Current Affairs

Current Affairs




Gov't shifts garment focus to local manufacturing, marketing
Monday, March 04, 2002

MCLEAN...we have to be satisfied that they have the capabilities to carry through the export order
THE government will be restructuring the garment industry, with a shift away from the 807-type operations to the manufacture and marketing of local apparel.

Pamela McLean, managing director of the Import Export (Ex-Im) Bank, said the government will be making an initial sum of $100 million available on a revolving basis to spur production in the sector.

McLean said assessments will be done by technical persons from JAMPRO's Business Development Centre who would be looking at the plants to ensure that the layout was satisfactory. The Ex-Im Bank will do the financial analysis.

"We have to be satisfied that they have the capabilities to carry through the export order to produce whatever designing is to be done, and financial statements are in place so we can get proper reading as to what is the state of their company," McLean said.

She noted that a preliminary assessment of the industry has shown that financing would be required for several areas of operation, because manufacturers and designers in the sector have limitations relating to finance and management capabilities.

"We will be picking winners because we are not saying that everyone is going to succeed at this. After we do our analysis, we will be picking who can deliver the goods from the start to the finish and the plan is to give them all the assistance they will require, whether it is in the area of proper funding or training, to afford them the highest level of expertise," said McLean.

"The aim is to try to see what products we can produce with the highest value-added, because that is the only way we can make something of the industry. We realise that our designers and manufacturers can find a place in the international market for our Caribbean and tropical designs," she added.

Industry, commerce and technology minister, Phillip Paulwell, announced the implementation of this assistance programme in parliament recently. He said that the aim was to assist the apparel industry to reposition itself to take advantage of new trends and opportunities.

Paulwell noted that the apparel sector was a key sub-sector in the manufacturing industry, employing 7,000 persons in 2001 and contributing 25 per cent to the country's total value of exports with a value-added component of approximately 24 per cent.

The decision to place emphasis on local manufacturers came out of the Modernisation Action Plan for the Apparel Sector, a blueprint for moving the sector forward from 807-type operations into the higher full package cash industry, where there is integration from the point of designing through to production and marketing.

The plan was developed by JAMPRO, in collaboration with the Garment Industry Advisory Council.

Government's effort to spur growth in the garment industry dates back some five years with the institution of a special programme to help companies involved in 807 operations, which suffered from high production costs and the migration of jobs to destinations such as Mexico due to the advent of the North American Free Trade Area (NAFTA).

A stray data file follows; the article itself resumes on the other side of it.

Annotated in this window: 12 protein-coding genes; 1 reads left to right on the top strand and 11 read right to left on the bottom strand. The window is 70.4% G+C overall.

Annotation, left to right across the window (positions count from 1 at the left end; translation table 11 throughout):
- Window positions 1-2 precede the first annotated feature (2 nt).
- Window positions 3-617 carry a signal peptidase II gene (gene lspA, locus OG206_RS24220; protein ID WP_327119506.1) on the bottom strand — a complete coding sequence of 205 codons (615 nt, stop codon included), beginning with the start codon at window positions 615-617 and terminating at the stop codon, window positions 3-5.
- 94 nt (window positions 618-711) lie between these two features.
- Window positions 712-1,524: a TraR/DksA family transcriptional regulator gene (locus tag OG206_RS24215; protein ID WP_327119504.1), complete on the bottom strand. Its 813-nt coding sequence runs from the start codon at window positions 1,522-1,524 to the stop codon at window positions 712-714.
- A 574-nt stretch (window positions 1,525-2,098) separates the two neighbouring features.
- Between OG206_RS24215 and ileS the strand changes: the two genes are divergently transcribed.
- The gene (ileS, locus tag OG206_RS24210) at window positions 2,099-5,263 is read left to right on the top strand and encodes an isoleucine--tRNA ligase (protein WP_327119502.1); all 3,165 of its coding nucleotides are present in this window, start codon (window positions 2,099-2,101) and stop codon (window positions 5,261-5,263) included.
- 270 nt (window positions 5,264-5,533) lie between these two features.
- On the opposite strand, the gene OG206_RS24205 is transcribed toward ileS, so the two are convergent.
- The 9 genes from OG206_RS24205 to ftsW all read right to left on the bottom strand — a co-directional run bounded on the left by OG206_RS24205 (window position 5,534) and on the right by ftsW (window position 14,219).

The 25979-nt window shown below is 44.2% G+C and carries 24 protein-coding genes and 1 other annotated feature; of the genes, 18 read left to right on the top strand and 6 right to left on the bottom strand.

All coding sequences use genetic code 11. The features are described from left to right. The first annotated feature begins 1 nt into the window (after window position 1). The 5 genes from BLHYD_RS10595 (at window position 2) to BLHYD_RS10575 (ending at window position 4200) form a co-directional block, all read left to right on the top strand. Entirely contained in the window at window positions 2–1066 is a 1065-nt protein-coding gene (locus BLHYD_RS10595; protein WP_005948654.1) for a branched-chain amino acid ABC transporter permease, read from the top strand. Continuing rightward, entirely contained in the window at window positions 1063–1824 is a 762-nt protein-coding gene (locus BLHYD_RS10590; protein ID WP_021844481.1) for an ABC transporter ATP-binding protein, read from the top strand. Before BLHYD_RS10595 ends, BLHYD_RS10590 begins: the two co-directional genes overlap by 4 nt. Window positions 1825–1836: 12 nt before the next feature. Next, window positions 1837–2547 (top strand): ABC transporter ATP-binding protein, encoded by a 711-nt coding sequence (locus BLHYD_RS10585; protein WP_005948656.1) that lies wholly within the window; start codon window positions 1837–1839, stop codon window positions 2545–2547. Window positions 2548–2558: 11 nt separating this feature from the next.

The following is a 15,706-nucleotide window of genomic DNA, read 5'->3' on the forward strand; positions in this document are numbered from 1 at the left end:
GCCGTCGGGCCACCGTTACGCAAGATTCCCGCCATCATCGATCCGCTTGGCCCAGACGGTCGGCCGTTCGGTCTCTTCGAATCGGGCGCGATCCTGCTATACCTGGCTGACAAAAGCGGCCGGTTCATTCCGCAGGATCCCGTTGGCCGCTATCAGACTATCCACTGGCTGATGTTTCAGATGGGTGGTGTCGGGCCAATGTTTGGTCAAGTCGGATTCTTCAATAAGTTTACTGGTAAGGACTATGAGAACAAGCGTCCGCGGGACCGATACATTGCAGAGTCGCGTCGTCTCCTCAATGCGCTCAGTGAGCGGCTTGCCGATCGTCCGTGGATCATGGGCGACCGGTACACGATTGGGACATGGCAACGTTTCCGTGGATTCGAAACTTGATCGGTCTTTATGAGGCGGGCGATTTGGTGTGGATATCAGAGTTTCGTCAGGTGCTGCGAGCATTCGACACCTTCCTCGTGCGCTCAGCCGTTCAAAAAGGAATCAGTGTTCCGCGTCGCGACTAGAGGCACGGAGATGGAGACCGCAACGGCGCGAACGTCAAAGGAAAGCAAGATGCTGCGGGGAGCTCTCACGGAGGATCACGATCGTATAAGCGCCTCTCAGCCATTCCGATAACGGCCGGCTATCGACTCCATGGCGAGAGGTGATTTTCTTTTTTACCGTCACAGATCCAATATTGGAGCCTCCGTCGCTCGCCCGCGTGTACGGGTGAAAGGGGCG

To stem the deterioration in the sector, the government provided grants to help companies get their financial statements up-to-date, hire auditors, and accountants and pay for security, and provided a pool of working capital funds amounting to $100 million to help companies take care of labour and raw material costs.

The money was made available to the sector on a revolving basis. Under that pool of funds, short-term loans of approximating $470 million were made available to the sector. Part of the package of benefits also involved debt restructuring, which was undertaken by the National Investment Bank of Jamaica (NIBJ) and other public sector institutions.

But despite the government's efforts, the industry still suffered the loss of hundreds of jobs and the closure of several companies.

McLean said that it was in recognition that the 870 operations "are not going to suit our purposes for the future", that the government has placed emphasis on local designers.

"They are footloose and they get up and migrate. They also do not give us the avenue to be creative and innovative in our designs and the jobs are largely repetitive and we feel it is time to move to the higher end of the market and encourage local designers," she said

She told the Jamaica Information Service that the government was confident that Jamaican designs can succeed on the international market. "A lot of them have been doing it for years. We just have to now get them fully on board," she added.

McLean also said a technical team has been going through trade statistics to see who the local exporters are, what they have exporting and to what destinations, what the international market wants and where there is room for expansion.

And she has invited local garment manufacturers to visit the bank Ex-Im Bank "to share our perspective and to let them know what we have in mind". -- JIS